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ELLINGTON: The mystery behind the move - Officials remain mum on top cop's sudden departure

Published:Sunday | July 6, 2014 | 12:00 AM
Outgoing Police Commissioner Owen Ellington. - File photos
Outgoing Police Commissioner Owen Ellington. - File photos
Police Commissioner Owen Ellington poses with a framed copy of the November 8, 2011 front page of The Gleaner announcing him as the 2011 Man of the Year. - FILE
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Gary Spaulding, Senior Gleaner Writer

Two years after handing Owen Ellington an unambiguous vote of confidence as the commissioner of police, the United States has refused to respond to speculation that its loss of confidence in the top cop sparked the abrupt end of his four-year run.

"We refer you to the Government of Jamaica for questions about Commissioner Ellington's departure," said the US Embassy in Kingston in response to questions from our news team that its government had lost faith in the top cop.

A similar response was presented when the embassy was quizzed about whether the US, backed by other international partners, indicated that it would no longer be willing to work with Ellington.

The latest response from the US Embassy in Kingston came days after it told our news centre that it was concerned about reports of extra-judicial killings by members of the Jamaica Constabulary Force (JCF) and wants the Government to take action to ensure that "any and all perpetrators of alleged gross violations of human rights are brought to justice".

Now, the deafening silence from the US on whether it had lost confidence in Ellington has added to the growing speculation which has emerged since the security ministry announced last Monday that the commissioner would proceed on vacation leave with immediate effect and quit the force at the end of the leave.

US PRAISED ELLINGTON

It was only in 2012 that the US used its annual narcotics control report to express confidence in Ellington, while stating that he, like his predecessor, faced internal, judicial and political roadblocks in the effort to reform the force.

The report praised Ellington for his public stance against corruption, but questioned whether he would secure the necessary legislative support and political backing to make significant progress.

That confidence seemed to have been shared by National Security Minister Peter Bunting, as he defied members of his party who sources indicated were calling for Ellington to be replaced because his appointment was allegedly "politically influenced" under the Jamaica Labour Party administration.

Fast-forward two years and Ellington is headed out, and the most the US has been willing to say is that its government "places great importance on its relationship with the Jamaican Government and civil society. We enjoy close bilateral cooperation on a broad range of social, economic, and security issues".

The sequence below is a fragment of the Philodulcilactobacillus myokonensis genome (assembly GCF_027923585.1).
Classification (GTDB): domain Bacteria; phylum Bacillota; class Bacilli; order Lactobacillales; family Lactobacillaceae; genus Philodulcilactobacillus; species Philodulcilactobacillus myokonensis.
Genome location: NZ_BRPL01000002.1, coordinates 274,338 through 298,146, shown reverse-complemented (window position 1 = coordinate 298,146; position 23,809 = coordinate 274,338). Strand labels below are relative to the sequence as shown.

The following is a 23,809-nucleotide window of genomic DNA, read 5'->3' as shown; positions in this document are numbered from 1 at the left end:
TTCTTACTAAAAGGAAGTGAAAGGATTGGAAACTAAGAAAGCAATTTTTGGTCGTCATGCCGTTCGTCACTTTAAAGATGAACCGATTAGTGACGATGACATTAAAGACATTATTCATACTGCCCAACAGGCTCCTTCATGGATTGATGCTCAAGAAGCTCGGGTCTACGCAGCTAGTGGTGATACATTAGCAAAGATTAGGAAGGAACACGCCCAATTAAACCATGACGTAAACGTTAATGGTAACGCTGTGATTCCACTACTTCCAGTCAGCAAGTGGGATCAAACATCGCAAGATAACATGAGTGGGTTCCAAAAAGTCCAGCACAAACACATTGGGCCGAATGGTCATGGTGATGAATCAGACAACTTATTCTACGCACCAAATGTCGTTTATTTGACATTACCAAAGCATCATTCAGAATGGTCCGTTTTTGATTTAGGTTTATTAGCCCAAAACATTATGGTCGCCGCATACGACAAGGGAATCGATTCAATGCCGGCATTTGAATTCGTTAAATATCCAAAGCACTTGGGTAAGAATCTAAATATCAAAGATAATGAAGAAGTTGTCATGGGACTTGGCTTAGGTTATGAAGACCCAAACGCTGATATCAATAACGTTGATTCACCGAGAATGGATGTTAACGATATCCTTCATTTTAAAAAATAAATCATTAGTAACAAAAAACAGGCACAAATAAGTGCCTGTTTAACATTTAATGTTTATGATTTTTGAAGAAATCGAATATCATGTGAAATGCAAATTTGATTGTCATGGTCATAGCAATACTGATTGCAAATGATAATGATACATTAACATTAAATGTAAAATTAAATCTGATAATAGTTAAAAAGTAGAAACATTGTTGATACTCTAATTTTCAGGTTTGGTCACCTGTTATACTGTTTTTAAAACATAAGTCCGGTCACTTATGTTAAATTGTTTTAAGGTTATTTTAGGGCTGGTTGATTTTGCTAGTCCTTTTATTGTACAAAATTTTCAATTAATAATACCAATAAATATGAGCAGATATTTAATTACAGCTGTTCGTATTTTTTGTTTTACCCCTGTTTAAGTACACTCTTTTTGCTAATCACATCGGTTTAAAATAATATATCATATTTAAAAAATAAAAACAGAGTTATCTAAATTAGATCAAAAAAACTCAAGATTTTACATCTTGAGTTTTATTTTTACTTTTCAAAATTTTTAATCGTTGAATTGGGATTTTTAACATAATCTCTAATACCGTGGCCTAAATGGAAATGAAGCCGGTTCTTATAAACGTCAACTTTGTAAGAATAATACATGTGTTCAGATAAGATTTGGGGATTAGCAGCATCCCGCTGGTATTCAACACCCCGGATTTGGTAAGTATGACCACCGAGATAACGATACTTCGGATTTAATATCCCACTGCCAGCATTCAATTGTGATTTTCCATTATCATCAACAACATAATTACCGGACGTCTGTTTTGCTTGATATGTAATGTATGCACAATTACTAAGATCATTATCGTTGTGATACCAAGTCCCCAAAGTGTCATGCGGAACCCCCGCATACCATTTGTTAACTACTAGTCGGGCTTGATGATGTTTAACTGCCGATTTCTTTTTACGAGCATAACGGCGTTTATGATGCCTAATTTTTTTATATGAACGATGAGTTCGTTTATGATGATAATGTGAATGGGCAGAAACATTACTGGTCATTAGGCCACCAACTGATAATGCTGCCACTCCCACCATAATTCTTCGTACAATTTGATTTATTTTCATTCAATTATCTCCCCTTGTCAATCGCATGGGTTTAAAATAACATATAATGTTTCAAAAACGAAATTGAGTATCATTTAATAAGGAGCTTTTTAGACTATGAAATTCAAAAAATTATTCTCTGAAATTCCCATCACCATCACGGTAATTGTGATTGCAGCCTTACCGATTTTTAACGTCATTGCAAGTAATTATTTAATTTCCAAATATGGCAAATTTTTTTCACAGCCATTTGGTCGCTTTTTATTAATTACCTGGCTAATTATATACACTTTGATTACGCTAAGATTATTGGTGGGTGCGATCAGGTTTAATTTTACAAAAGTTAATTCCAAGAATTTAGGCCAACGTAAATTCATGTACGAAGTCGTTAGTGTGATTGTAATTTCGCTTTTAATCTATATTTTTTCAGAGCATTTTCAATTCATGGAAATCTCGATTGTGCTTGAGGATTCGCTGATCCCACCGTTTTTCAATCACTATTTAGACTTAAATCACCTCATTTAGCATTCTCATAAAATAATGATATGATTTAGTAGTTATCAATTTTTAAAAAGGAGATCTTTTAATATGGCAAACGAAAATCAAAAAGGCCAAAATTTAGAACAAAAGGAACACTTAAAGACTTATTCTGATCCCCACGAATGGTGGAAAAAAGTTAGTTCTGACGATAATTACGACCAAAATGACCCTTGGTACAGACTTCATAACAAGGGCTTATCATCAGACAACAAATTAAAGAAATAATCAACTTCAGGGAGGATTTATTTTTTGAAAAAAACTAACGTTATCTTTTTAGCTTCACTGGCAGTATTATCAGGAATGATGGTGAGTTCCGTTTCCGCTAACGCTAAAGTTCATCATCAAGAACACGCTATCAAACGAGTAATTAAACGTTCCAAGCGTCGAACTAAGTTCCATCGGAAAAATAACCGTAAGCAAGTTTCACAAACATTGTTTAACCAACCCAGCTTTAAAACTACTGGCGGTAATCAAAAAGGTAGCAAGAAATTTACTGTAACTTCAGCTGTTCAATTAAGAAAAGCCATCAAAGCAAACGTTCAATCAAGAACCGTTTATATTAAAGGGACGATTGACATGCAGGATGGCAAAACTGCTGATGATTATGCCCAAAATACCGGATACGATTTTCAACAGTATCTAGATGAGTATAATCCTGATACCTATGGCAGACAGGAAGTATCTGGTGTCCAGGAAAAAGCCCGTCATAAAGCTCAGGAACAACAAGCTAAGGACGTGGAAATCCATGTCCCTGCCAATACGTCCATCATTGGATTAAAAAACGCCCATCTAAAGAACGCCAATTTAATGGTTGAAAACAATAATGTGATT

The embassy added that it "remains concerned about allegations of extrajudicial killings by elements of the JCF. While investigations into these allegations continue, the US is managing assistance in accordance with our laws and policies governing US foreign assistance".

While allegation of extrajudicial killings have blotted the reputation of the JCF over the years, recent allegations by the Independent Commission of Investigations about several murders by the police in Clarendon and the arrests and charge of more than 10 cops in recent weeks have sparked fresh claims of a death squad operating in the force.

But even as the US Embassy responds to the sudden resignation of the commissioner in terse language while pointing to these allegations, the security minister has gone almost completely silent since his initial reaction last week.

It's almost two years to the day that Bunting declared that the commissioner he inherited from the Jamaica Labour Party administration enjoyed his unstinting confidence.

It was in July 2012 that Bunting defiantly declared to Ellington's detractors in his political party that the nation's top crime fighter would be going nowhere.

At that time, Bunting refused to mince words, declaring that there was no ambiguity about his position as minister of national security.

"I believe that national security is one of the areas that we must leave outside of partisan politics," said Bunting.

But now, with the explanation for Ellington's abrupt end to a 34-year career eliciting a mixture of scepticism and cynicism across the public domain, Bunting has chosen to offer no more on the man who marshalled his men and women into the 2010 west Kingston operation and who grabbed public admiration, even being acknowledged as The Gleaner's Man of the Year in 2011.

This has prompted public commentator Richard 'Dickie' Crawford to scoff at Bunting's explanation for Ellington's departure.

"Nobody believes the minister about voluntary resignation from a statement written, in fact, by the ministry.

"This explanation is another example of the contempt that the ministry has for the common sense of Jamaicans … and I would imagine for its overseas partners, as well, based on their responses to the issue," asserted Crawford.

He charged that subsequent statements from other government spokespersons reveal the sad story of trying to evade responsibility and make light of one of the gravest problems facing Jamaica.